The 49ers stadium initiative was cruising toward a big victory early Wednesday morning in the City of Santa Clara. With 33 of 58 precincts reporting, Measure J supporters had nearly 61 percent of the vote. Jed York, the 29-year-old team president who has spearheaded the team's stadium efforts, was careful not to claim victory, but there was a festive atmosphere at the "Yes on J" headquarters in Santa Clara.
Approval of the measure gives the go ahead for the 49ers to build a 68,500-seat stadium adjacent to their team headquarters. Ground breaking would begin in January 2012 and the project is planned to be completed for the start of the 2014 season. The total cost of the stadium is $937 million. The City of Santa Clara would provide $114 million mostly through redevelopment funs and a hotel tax hike. A city-run stadium authority would be expected to raise $330 million while the 49ers, with a likely assist from the NFL, would be responsible for $493 million.
Should the measure pass as expected, Jed York would be in the same spot his uncle, former 49ers owner Eddie DeBartolo Jr., was in in 1997 when San Francisco voters approved $100 million toward a new 49ers stadium at Candlestick Point. That initiative, however, fell apart after DeBartolo lost control of the team and the new owners, John and Denise York, switched their focus to Santa Clara.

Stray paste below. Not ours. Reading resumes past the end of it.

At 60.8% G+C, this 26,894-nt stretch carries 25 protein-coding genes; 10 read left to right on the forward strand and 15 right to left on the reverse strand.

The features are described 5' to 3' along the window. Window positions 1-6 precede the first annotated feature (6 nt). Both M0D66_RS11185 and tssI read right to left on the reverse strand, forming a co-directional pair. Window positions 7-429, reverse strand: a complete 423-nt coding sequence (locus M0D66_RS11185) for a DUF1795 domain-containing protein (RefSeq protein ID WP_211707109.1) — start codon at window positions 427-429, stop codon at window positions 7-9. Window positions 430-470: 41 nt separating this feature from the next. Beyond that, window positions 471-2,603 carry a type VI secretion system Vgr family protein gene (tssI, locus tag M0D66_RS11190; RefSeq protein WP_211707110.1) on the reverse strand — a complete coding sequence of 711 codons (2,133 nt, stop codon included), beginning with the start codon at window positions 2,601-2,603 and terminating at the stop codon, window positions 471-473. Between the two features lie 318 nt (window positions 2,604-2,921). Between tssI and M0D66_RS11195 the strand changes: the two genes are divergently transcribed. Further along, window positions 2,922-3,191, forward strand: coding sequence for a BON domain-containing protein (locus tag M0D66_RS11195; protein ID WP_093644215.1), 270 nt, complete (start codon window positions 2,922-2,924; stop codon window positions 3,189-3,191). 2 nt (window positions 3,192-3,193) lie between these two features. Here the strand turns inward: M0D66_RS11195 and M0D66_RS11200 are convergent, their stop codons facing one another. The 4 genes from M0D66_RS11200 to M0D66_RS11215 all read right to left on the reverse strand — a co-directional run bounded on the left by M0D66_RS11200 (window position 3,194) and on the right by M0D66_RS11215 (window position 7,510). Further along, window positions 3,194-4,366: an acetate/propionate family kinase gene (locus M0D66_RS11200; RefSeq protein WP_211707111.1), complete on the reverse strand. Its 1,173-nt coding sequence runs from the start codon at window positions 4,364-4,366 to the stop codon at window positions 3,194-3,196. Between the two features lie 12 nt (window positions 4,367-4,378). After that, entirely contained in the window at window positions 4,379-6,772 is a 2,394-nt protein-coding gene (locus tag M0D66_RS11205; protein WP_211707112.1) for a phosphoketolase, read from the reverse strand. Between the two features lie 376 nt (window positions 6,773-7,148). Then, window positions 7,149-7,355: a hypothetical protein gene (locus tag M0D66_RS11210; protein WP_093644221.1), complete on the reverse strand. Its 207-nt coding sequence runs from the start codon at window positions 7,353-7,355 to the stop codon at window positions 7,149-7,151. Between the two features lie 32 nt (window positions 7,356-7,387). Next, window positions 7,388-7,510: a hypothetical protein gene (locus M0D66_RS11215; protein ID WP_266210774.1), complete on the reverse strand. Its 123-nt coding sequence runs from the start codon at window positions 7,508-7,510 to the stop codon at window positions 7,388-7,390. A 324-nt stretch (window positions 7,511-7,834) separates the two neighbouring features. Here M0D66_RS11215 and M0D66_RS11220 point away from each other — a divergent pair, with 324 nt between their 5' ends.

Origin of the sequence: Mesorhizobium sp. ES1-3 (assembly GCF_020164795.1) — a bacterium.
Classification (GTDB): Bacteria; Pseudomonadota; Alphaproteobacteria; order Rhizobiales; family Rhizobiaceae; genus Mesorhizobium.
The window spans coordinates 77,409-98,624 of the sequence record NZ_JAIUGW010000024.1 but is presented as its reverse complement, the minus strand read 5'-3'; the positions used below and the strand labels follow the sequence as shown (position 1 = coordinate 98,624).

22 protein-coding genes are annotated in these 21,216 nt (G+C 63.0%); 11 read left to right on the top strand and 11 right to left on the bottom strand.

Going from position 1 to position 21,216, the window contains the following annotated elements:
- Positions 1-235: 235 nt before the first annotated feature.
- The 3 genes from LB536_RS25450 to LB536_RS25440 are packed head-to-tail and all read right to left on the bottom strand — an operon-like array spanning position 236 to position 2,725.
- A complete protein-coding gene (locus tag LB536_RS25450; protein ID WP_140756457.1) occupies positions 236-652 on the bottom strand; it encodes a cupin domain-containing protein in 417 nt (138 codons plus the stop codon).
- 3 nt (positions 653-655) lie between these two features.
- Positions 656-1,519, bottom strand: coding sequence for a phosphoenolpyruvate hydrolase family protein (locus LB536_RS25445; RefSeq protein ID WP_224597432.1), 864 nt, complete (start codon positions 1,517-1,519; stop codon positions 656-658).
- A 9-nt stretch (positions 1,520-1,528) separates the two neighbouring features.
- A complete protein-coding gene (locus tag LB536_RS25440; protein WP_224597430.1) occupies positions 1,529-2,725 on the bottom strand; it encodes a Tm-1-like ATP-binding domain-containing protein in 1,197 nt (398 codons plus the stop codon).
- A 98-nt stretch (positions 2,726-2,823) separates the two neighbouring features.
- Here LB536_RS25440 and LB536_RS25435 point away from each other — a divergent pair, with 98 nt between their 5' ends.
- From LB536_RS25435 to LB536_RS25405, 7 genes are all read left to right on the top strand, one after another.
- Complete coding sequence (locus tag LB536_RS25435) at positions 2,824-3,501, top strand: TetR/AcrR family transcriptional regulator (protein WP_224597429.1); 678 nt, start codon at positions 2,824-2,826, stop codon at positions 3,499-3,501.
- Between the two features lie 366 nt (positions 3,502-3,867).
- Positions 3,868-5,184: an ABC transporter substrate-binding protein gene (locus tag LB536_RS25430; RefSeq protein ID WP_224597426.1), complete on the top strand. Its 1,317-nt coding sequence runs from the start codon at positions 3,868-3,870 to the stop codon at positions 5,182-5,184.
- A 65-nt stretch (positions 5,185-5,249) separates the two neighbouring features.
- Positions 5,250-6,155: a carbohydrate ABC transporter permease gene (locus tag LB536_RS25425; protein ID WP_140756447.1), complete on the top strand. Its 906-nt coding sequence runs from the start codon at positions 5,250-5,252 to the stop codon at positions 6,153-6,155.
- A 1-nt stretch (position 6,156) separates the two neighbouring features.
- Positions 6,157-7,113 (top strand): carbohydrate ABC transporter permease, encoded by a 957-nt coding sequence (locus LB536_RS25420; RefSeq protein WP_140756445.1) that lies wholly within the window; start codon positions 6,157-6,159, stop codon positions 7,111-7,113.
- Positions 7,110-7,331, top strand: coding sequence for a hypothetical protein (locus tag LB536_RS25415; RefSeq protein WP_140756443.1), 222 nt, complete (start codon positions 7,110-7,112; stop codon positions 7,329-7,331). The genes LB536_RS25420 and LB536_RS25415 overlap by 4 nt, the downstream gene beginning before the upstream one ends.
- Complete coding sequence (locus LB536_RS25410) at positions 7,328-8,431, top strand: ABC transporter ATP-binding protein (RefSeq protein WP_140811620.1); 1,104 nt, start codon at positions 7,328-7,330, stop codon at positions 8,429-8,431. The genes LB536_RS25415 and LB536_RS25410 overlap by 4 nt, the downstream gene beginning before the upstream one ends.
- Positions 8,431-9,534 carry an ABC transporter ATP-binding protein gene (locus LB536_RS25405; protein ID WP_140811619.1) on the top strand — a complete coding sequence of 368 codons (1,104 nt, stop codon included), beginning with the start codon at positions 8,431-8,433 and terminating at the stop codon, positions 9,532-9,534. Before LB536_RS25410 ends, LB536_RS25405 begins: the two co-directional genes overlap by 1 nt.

Jed York on Tuesday said the Santa Clara plan is much farther along than the 1997 Candlestick project and has fewer moving parts. The 1997 plan was for a stadium to be built in conjunction with a shopping mall. York also said there are no transportation concerns with the Santa Clara plan. The site already is close to two light rail stops, a commuter rail platform and is adjacent to three highways.
The next step for the York family is to secure financing. "When you look at some of the deals that are getting done right now - we feel pretty good with where things sit and we hope to be playing football in a new stadium in 2014," Jed York said. York also said he was "confident" the NFL will be able to provide a loan toward the 49ers' new stadium. The league's previous loan program lent as much as $150 million to teams building new stadiums but dried up in 2006. "Commissioner (Roger) Goodell has talked about that," York said. "We're confident that there's going to be some program. I don't know what the name of it is going to be called. But I think that will be a piece of the CBA (collective bargaining agreement). ... I'm confident there will be some commitment from the NFL moving forward."
-- Matt Barrows